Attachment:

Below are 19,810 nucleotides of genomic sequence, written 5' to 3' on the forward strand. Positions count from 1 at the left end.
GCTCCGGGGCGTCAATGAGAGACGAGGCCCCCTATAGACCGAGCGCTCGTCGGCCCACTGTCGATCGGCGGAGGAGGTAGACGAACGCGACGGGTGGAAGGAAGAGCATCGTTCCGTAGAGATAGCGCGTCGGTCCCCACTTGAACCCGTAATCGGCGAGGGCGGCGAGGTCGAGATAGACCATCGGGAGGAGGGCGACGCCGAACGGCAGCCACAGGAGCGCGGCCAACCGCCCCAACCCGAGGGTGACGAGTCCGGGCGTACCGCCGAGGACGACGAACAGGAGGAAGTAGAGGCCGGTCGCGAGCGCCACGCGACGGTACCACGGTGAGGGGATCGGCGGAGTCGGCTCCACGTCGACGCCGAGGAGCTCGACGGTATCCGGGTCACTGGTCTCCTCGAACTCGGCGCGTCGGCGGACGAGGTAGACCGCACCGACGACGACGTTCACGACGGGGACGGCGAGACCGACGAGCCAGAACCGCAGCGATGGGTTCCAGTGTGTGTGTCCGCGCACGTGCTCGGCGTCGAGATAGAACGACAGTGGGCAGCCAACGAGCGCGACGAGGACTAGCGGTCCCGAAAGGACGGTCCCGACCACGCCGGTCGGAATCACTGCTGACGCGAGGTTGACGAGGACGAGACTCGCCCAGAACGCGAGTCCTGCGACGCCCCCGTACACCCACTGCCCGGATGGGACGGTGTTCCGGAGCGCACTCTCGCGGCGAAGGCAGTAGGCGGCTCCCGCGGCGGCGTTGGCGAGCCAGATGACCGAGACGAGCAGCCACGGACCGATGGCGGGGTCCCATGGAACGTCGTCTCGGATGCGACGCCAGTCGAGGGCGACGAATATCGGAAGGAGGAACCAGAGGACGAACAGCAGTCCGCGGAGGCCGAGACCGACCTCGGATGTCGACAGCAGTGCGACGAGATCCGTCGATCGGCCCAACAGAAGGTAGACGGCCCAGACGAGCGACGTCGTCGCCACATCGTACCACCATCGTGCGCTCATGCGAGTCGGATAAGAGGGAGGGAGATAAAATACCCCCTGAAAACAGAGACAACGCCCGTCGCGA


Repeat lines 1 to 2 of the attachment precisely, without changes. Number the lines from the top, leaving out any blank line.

Below are 19,810 nucleotides of genomic sequence, written 5' to 3' on the forward strand. Positions count from 1 at the left end.
GCTCCGGGGCGTCAATGAGAGACGAGGCCCCCTATAGACCGAGCGCTCGTCGGCCCACTGTCGATCGGCGGAGGAGGTAGACGAACGCGACGGGTGGAAGGAAGAGCATCGTTCCGTAGAGATAGCGCGTCGGTCCCCACTTGAACCCGTAATCGGCGAGGGCGGCGAGGTCGAGATAGACCATCGGGAGGAGGGCGACGCCGAACGGCAGCCACAGGAGCGCGGCCAACCGCCCCAACCCGAGGGTGACGAGTCCGGGCGTACCGCCGAGGACGACGAACAGGAGGAAGTAGAGGCCGGTCGCGAGCGCCACGCGACGGTACCACGGTGAGGGGATCGGCGGAGTCGGCTCCACGTCGACGCCGAGGAGCTCGACGGTATCCGGGTCACTGGTCTCCTCGAACTCGGCGCGTCGGCGGACGAGGTAGACCGCACCGACGACGACGTTCACGACGGGGACGGCGAGACCGACGAGCCAGAACCGCAGCGATGGGTTCCAGTGTGTGTGTCCGCGCACGTGCTCGGCGTCGAGATAGAACGACAGTGGGCAGCCAACGAGCGCGACGAGGACTAGCGGTCCCGAAAGGACGGTCCCGACCACGCCGGTCGGAATCACTGCTGACGCGAGGTTGACGAGGACGAGACTCGCCCAGAACGCGAGTCCTGCGACGCCCCCGTACACCCACTGCCCGGATGGGACGGTGTTCCGGAGCGCACTCTCGCGGCGAAGGCAGTAGGCGGCTCCCGCGGCGGCGTTGGCGAGCCAGATGACCGAGACGAGCAGCCACGGACCGATGGCGGGGTCCCATGGAACGTCGTCTCGGATGCGACGCCAGTCGAGGGCGACGAATATCGGAAGGAGGAACCAGAGGACGAACAGCAGTCCGCGGAGGCCGAGACCGACCTCGGATGTCGACAGCAGTGCGACGAGATCCGTCGATCGGCCCAACAGAAGGTAGACGGCCCAGACGAGCGACGTCGTCGCCACATCGTACCACCATCGTGCGCTCATGCGAGTCGGATAAGAGGGAGGGAGATAAAATACCCCCTGAAAACAGAGACAACGCCCGTCGCGA